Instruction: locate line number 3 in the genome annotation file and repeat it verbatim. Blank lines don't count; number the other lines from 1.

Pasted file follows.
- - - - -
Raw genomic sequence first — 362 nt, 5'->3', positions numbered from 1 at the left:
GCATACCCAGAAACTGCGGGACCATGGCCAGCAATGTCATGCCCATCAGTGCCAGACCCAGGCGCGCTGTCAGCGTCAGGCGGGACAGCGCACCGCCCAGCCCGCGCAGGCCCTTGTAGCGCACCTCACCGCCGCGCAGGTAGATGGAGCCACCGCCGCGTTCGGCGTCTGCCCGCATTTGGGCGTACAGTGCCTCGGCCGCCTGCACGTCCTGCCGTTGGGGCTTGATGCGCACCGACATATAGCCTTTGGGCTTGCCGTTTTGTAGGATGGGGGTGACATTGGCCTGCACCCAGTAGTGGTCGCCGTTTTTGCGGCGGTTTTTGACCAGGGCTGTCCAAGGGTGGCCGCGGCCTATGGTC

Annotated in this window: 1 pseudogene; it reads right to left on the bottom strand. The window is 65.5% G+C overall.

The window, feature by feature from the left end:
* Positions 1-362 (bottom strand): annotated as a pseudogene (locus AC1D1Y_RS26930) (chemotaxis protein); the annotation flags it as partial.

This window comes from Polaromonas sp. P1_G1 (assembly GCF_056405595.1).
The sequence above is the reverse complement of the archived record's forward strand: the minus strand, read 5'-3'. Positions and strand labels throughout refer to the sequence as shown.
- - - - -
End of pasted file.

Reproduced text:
Annotated in this window: 1 pseudogene; it reads right to left on the bottom strand. The window is 65.5% G+C overall.